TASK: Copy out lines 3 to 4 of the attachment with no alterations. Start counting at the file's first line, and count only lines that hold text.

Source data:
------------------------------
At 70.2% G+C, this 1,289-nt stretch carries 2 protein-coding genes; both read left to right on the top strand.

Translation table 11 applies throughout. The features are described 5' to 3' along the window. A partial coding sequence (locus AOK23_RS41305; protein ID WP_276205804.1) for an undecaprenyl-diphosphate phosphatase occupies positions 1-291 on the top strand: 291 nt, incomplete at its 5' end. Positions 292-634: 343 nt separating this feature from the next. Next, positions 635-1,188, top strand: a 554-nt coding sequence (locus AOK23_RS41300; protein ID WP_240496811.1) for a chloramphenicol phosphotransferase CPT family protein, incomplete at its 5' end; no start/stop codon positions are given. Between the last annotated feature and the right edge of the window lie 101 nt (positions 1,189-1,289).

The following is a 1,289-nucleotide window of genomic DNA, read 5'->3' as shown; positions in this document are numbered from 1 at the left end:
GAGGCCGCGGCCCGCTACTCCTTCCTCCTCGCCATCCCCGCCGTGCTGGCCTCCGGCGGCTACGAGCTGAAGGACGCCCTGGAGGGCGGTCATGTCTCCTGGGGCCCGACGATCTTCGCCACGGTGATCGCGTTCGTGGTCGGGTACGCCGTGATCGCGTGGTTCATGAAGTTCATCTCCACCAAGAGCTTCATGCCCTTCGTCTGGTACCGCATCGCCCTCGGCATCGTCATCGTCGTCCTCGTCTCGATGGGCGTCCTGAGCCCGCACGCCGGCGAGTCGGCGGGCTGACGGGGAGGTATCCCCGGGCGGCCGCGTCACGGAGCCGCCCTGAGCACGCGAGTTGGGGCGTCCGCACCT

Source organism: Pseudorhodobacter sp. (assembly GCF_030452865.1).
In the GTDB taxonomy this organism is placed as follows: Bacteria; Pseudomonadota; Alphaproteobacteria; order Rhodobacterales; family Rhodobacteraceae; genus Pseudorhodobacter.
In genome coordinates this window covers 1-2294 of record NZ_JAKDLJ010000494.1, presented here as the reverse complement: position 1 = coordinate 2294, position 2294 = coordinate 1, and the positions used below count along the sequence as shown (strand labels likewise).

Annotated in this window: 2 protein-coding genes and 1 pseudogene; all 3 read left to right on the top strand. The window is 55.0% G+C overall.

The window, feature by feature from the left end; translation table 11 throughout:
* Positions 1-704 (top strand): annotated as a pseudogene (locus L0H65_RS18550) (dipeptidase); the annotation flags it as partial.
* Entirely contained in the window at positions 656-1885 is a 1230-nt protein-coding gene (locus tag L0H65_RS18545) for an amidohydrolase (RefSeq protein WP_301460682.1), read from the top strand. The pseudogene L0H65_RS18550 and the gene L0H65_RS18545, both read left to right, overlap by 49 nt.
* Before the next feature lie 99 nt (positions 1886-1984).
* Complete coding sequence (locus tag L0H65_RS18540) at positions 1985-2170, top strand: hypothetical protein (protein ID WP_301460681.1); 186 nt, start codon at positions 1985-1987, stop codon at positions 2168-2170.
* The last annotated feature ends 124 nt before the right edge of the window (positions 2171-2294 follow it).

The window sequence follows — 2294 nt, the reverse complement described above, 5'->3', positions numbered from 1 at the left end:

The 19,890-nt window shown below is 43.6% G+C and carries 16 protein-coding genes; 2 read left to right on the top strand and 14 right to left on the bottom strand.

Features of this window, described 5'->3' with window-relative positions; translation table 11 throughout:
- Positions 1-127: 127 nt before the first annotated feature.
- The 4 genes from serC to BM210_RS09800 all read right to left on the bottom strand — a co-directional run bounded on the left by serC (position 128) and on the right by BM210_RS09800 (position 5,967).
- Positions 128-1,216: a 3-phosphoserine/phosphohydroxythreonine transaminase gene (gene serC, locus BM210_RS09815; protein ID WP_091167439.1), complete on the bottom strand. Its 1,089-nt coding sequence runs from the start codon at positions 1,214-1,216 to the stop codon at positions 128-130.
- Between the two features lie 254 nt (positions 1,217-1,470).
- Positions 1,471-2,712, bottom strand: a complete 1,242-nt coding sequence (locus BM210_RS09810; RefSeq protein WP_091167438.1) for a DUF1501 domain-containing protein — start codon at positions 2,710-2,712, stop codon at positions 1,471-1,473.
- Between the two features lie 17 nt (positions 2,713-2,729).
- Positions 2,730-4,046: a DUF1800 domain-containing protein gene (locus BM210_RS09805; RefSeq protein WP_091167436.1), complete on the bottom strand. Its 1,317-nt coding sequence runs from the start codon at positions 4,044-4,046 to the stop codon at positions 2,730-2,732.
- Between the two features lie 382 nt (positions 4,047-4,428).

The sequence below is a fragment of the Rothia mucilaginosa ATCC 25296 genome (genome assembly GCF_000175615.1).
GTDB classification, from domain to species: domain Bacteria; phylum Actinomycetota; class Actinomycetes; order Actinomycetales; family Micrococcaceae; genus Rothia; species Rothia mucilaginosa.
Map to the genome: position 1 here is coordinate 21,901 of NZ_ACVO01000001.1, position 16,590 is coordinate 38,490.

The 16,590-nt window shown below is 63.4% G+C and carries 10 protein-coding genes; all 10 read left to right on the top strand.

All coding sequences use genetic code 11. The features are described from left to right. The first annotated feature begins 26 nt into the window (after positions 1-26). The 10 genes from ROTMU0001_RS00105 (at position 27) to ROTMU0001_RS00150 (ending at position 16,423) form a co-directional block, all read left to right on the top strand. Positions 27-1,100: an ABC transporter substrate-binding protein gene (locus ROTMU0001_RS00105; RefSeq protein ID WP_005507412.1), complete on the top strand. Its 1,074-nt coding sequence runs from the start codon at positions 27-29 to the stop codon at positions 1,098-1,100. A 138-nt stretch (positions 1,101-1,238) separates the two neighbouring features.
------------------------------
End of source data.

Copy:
The following is a 1,289-nucleotide window of genomic DNA, read 5'->3' as shown; positions in this document are numbered from 1 at the left end:
GAGGCCGCGGCCCGCTACTCCTTCCTCCTCGCCATCCCCGCCGTGCTGGCCTCCGGCGGCTACGAGCTGAAGGACGCCCTGGAGGGCGGTCATGTCTCCTGGGGCCCGACGATCTTCGCCACGGTGATCGCGTTCGTGGTCGGGTACGCCGTGATCGCGTGGTTCATGAAGTTCATCTCCACCAAGAGCTTCATGCCCTTCGTCTGGTACCGCATCGCCCTCGGCATCGTCATCGTCGTCCTCGTCTCGATGGGCGTCCTGAGCCCGCACGCCGGCGAGTCGGCGGGCTGACGGGGAGGTATCCCCGGGCGGCCGCGTCACGGAGCCGCCCTGAGCACGCGAGTTGGGGCGTCCGCACCT